I was recently conversing with someone about what excites (and stuns) French people when they come to the United States. Supermarkets are always interesting places to go; last time I took Romain to one in Florida, he came out and said “Pas de stress!” because shopping in a French supermarket can be an exercise in frustration. (Which is putting it mildly.)
Someone suggested that I take him to a bank, because there is no place more stressful, or more unwelcoming, than a bank in France. I was recently having a discussion about how distrustful my bank seems to be of customers and a friend stunned me by saying that banks have so many rules and blockades in place because “…you shouldn’t be trusted with your own money.”
And indeed, whenever I have to go into my bank, it takes me a day or so to recover. Which is also likely why there are so many safes for sale in hardware and department stores in France. It’s no myth: the French really do know how to live.
So we went into a branch of my bank and Romain couldn’t believe the amount of space and how clean and well-lit it was. Not only that, there were a few friendly women at the door with big bowls of candy, lots of mood-inducing lights, and a couch in front of a television with some magazines, in case you wanted to relax. I didn’t show him the massage room because I was afraid he’d never leave.
But I had a lunch date, so after we finished off our chilled flutes of Champagne, we handed the empty glasses to the teller and left, and I headed down to the East Village to Motorino to see someone else who is always welcoming when I come to New York; Adam Roberts.
Adam recently stunned the internet by announcing his big move to Los Angeles (I didn’t tell Romain his apartment was already taken by someone else) but we split two pizzas, one was their famous pie with Brussels sprouts and pancetta, and the other was soppressata piccante, with thin rounds of spicy sausage.
Adam wanted in silent fascination as I ate my pizza like we do in Paris, with great civility, using a knife and fork, while he devoured his pizza with his hands. But since I have a few pictures on the site of him that show him in a less-flattering light, I graciously decided not to show a picture of him shoving the pizza in his mouth, because I want to stay friends with him.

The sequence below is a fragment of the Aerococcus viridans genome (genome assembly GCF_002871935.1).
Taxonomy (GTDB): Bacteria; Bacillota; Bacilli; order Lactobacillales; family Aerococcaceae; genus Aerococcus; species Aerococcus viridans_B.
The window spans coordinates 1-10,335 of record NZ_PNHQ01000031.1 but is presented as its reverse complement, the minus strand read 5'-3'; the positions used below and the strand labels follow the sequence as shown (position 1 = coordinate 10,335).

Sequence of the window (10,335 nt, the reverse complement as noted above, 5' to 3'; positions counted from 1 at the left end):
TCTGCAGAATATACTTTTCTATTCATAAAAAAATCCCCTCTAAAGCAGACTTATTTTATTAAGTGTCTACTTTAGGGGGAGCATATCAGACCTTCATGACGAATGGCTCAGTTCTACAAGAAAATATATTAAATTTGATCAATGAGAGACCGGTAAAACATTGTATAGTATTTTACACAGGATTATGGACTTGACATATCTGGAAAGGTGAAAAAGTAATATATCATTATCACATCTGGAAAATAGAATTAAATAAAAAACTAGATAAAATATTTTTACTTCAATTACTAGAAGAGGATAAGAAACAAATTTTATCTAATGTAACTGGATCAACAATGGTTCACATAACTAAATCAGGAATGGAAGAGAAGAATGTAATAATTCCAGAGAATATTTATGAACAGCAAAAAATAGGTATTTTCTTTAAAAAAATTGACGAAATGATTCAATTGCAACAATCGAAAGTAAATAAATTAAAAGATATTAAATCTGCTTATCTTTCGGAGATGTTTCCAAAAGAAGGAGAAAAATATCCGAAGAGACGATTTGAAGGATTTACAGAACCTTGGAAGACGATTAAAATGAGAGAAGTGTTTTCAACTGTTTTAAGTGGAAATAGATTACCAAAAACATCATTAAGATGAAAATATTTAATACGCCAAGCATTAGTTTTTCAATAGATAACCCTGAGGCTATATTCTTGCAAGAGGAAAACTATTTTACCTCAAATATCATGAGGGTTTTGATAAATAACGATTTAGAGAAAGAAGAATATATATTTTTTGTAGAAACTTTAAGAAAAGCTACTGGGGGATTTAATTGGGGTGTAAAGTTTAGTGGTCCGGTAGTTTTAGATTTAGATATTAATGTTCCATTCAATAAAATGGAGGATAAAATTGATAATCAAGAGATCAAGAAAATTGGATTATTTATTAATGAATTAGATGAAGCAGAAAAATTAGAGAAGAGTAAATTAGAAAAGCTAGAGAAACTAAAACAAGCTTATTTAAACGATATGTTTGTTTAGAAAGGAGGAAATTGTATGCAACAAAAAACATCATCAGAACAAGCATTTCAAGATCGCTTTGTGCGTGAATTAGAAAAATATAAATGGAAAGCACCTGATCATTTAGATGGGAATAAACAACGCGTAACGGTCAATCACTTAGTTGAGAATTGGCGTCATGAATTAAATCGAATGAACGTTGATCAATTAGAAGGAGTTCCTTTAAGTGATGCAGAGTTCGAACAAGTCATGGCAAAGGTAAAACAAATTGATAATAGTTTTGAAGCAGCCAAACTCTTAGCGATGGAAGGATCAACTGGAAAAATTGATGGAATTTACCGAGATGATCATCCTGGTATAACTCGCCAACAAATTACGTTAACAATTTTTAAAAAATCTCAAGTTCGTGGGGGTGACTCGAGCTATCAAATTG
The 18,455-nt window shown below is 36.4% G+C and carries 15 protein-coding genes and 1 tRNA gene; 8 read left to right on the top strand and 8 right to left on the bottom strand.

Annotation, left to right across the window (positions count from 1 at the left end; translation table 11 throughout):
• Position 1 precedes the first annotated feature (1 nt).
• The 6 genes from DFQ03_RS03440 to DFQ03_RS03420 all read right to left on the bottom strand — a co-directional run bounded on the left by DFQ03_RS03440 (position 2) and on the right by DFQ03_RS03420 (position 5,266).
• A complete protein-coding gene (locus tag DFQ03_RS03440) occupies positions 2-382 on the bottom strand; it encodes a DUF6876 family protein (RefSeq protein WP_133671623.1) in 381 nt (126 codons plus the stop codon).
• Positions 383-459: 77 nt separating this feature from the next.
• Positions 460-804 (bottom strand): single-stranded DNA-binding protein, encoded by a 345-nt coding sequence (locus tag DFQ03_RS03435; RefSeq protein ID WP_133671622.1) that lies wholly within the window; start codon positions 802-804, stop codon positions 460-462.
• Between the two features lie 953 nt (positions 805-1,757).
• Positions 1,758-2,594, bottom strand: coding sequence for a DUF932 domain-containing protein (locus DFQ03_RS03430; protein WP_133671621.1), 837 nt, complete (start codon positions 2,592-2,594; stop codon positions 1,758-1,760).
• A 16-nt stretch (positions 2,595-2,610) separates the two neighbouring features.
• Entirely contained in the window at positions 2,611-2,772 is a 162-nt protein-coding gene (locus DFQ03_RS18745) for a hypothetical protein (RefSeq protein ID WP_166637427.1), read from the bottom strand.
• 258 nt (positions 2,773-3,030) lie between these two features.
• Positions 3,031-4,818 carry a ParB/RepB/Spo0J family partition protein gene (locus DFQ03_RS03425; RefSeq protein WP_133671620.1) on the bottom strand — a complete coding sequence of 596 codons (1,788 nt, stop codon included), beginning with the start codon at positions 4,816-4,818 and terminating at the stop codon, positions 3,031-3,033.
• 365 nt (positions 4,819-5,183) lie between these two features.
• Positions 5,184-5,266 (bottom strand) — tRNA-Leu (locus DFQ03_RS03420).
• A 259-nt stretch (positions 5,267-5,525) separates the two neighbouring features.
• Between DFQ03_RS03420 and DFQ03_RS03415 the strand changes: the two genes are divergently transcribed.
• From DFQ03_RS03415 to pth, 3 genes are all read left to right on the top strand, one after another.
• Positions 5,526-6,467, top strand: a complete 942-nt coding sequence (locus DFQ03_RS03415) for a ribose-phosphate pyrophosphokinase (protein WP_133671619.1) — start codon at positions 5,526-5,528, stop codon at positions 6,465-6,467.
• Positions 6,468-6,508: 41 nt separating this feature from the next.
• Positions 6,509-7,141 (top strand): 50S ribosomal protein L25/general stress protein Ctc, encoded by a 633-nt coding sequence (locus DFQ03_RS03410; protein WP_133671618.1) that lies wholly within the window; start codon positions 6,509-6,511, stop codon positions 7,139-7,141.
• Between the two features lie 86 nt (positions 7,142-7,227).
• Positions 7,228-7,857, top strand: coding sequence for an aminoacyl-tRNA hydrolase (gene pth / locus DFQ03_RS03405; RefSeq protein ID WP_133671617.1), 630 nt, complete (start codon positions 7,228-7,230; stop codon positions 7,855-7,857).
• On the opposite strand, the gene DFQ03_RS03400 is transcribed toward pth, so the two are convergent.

Afterward I headed to Union Square to walk it off, although actually I was in search of the Big Gay Ice Cream Truck. (People like to point out incongruous things I sometimes say on the blog, so I’ll address that one right now and say yes, ‘walking off lunch’ and ‘eating ice cream’ are two radically different things).
When I got there, I realized that I wasn’t the only one who’d heard so much about it and the line was longer than the one at my bank back in Paris…although it moved quite a bit quicker. And the fellow at the window was a lot nicer to the customers…and yes, he made change.
Still, after waiting a while, I decided to come back another time (which, unfortunately, I don’t have the luxury of doing with my bank…), and rapped on the window to give Doug a big hug – he’s just one of those kinda guys when you meet, you want to cozy up to him, and his cones. Which definitely explains the lines.
It’s impossible to come to America and not have burgers and fries. Although just about every café in Paris now has a hamburger or “le cheese” (the Parisian diminutive of ‘cheeseburger’) they aren’t the same. However if someone wants to start a successful business in Paris, open a hamburger stand with very good hamburgers using great beef, homemade buns, and well-cooked French fries – believe me, you’d clean up. (Although don’t ask me for helping finding a bank.)
Danny Meyer has been replicating his Shake Shack around the city and elsewhere successfully and although I had to explain to Romain why I was drinking ice cream with meat, he – and I – loved the crispy, crinkle-cut fries.
And in search of something lively and spicy, we’ve hit Mandoo (2 W. 32nd Street), a Korean dumpling bar, as well as Num Pang, a Cambodian sandwich shop which Romain liked so much, he snuck back to when I was getting my pizza-munching lesson from Adam.
This really has been a great welcome, and I’ve been having a terrific time meeting – and hopefully holding on to – old friends like Adam, catching up with scoop-endous people like Doug, plus making a couple of new friends along with way. Who obviously don’t eat as much ice cream and pizza as I do.
New York Dining-Related Links
My New York Restaurant List (Wednesday Chef)
Where to Eat in New York (Amateur Gourmet)